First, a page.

Jack Lemmon dies at 76

Actor Jack Lemmon, the two-time Oscar winner, has died at 76.

Actor Jack Lemmon, the two-time Oscar winner, has died at 76.

He died from complications related to cancer, his spokesman Warren Cowan said.

His wife Felicia and two of his children were at his bedside at USC/Norris Cancer Clinic in Los Angeles.

"He is one of the greatest actors in the history of the business," Mr Cowan said.

"To say one word about him would be beautiful. It's an opinion that is shared by everybody who knew him."

Lemmon was known best for films such as Some Like It Hot, Days of Wine and Roses and Tuesdays with Morrie.

The Harvard-educated actor began in films with two stylish comedies and a musical with Betty Grable.

Then in 1955, he showed his unique comedy style as the hapless Ensign Pulver in Mister Roberts, a role that won him an Oscar as supporting actor.

Throughout his career, and especially in films with Walter Matthau, Lemmon was often cast as the well-meaning fellow, a trifle square, who is taken advantage of by more forceful individuals.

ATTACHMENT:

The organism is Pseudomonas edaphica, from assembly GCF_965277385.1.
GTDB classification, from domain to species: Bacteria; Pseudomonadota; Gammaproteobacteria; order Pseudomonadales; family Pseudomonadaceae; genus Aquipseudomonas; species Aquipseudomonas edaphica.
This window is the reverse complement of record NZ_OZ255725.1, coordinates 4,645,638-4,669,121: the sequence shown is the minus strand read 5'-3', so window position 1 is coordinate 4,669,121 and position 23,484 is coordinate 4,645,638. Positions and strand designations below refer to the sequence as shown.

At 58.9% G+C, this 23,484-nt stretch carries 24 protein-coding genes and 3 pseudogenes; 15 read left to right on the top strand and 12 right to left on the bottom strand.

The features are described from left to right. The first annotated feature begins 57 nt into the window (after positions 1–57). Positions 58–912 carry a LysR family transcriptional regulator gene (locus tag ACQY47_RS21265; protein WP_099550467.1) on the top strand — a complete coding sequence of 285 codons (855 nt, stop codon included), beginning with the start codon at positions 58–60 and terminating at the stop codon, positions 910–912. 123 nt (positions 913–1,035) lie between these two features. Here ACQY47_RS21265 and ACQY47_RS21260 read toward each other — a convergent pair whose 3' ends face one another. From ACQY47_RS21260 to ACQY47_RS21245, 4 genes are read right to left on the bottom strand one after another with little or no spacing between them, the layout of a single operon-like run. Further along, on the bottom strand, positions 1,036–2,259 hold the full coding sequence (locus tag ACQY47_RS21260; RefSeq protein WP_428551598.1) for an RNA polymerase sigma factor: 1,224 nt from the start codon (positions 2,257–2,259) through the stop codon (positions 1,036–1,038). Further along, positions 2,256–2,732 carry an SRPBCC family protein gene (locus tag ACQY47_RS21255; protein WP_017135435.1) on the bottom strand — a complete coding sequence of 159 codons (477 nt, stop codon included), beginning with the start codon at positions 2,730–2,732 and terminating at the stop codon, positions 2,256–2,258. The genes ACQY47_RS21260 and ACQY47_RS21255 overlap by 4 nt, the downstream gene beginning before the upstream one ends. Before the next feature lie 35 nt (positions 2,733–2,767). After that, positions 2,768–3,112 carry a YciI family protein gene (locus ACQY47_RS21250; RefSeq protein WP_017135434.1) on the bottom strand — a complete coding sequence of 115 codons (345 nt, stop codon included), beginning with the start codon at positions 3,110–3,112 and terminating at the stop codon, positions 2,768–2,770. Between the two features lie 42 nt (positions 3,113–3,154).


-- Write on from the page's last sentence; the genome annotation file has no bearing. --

In The Fortune Cookie, he is browbeaten into filing a false insurance claim by his brother-in-law.

The Odd Couple portrayed Lemmon as the fastidious Felix Unger, who suffers from the slobbish habits of his room-mate, Oscar Madison (Matthau).

In The Front Page, city editor Matthau tricks his star reporter, Lemmon.

In 1962, Lemmon made a complete switch from his string of light-hearted comedies.

In Days of Wine and Roses, he played an alcoholic who induces his new wife (Lee Remick) to join him in drinking sprees.

His intense performance surprised critics and audiences and brought his first Academy nomination as lead actor.

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